Jan 24, 2013
Post By: Children's Health
Everyone is talking about Lance Armstrong’s fall from grace. The media stories lately may seem like a broken record, but have you considered how this could be the time to have an open conversation with your child about lying?
Dr. Pete Stavinoha, Ph.D., a child neuropsychologist at Children’s, sees this as the perfect opportunity to talk to your child in a nonthreatening way.
"This story is good for parents to use proactively in talking with kids, especially the older ones who are already aware and may be engaged in competitive sports or academics where they would be more vulnerable to consider cheating or using performance-enhancing drugs," says Dr. Stavinoha.
From a psychological standpoint, children need to understand that living a lie for a long period of time can be extremely stressful.
"In terms of characterizing accomplishments in a manner that’s simply not true and perpetuating that, you never know how these things start," says Dr. Stavinoha. "Some start it innocently without bad motives. But once the lie takes a life of its own, people may start defending themselves to stay away from the pain of exposing it."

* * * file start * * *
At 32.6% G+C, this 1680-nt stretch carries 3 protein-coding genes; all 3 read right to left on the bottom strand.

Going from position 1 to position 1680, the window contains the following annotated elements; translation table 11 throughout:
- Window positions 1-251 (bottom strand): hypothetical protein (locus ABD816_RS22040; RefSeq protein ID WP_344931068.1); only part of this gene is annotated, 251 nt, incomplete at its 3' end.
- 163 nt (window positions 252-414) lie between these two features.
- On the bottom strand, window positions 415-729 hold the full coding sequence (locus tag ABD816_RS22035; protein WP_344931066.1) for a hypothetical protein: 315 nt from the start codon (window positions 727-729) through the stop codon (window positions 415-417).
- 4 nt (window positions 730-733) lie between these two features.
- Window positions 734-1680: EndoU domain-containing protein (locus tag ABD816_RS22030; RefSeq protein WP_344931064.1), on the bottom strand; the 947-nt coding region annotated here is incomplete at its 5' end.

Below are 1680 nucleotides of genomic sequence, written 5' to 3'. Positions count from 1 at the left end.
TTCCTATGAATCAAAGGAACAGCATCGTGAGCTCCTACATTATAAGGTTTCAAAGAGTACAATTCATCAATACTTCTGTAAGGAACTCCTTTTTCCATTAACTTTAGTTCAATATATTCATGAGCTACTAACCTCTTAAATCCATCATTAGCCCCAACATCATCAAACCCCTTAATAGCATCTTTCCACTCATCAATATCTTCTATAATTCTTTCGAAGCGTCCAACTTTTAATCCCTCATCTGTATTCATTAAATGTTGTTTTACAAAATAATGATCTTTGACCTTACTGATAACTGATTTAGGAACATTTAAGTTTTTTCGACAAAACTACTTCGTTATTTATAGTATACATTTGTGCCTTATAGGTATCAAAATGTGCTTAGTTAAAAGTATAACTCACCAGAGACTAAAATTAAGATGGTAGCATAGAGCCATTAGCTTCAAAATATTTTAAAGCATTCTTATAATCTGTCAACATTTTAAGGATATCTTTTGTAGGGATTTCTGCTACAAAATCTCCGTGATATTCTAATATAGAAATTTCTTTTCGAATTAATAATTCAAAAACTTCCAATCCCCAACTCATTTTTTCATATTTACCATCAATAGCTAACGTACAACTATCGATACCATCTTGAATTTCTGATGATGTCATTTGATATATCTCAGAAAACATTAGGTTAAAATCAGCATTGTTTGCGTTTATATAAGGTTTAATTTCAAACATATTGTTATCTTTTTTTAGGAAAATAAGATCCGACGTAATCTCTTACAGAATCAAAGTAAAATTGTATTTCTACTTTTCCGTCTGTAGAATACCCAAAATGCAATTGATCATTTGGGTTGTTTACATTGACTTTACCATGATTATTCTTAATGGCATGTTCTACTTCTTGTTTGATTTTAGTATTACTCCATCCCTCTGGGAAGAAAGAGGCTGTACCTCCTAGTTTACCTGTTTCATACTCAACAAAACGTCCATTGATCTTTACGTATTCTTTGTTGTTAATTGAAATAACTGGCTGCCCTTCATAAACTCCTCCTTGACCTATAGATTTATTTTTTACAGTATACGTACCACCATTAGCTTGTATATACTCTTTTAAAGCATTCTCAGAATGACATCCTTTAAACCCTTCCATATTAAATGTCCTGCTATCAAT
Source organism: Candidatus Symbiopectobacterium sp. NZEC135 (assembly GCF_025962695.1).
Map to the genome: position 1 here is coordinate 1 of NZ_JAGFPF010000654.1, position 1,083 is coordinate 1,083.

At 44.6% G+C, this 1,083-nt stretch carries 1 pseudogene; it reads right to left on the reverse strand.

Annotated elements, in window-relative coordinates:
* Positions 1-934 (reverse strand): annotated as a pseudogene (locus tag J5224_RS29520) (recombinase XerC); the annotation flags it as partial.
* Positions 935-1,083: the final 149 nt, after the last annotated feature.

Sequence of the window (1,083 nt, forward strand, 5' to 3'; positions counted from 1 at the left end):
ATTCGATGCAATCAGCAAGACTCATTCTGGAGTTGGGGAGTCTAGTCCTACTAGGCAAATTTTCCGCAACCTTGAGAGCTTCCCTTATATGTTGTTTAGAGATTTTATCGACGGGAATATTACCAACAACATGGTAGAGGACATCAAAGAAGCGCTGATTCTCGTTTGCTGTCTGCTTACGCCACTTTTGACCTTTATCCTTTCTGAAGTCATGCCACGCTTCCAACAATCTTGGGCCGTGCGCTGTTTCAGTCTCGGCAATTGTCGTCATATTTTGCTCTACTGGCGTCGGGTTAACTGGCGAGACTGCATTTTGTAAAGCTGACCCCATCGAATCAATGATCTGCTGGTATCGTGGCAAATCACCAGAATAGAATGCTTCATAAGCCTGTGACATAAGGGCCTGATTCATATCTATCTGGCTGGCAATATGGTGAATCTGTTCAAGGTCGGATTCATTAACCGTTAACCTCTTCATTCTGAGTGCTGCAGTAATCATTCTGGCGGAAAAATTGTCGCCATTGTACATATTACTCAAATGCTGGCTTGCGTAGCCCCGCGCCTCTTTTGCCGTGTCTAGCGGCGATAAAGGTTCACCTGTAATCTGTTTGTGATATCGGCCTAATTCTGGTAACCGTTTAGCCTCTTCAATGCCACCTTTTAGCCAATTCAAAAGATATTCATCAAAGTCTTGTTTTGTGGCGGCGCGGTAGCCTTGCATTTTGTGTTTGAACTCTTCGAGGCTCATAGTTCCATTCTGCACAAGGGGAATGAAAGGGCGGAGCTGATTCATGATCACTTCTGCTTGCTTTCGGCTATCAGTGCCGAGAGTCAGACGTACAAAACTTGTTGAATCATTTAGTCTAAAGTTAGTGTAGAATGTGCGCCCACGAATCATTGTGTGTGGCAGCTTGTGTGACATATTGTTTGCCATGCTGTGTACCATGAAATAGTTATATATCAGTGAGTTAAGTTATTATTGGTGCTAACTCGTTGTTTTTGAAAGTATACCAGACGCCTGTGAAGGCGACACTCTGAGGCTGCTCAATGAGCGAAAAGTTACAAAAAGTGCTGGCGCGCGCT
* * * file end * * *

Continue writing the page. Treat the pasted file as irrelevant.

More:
The Lance Armstrong apology provides a good conversation starter for a number of values-based topics such as lying, cheating and the use of performance-enhancing substances. Here are some tips to help you have a frank discussion with your child about these topics:
Leave us a comment to tell us about how you talk to your children when one of their heroes, like Lance Armstrong, falls from grace.
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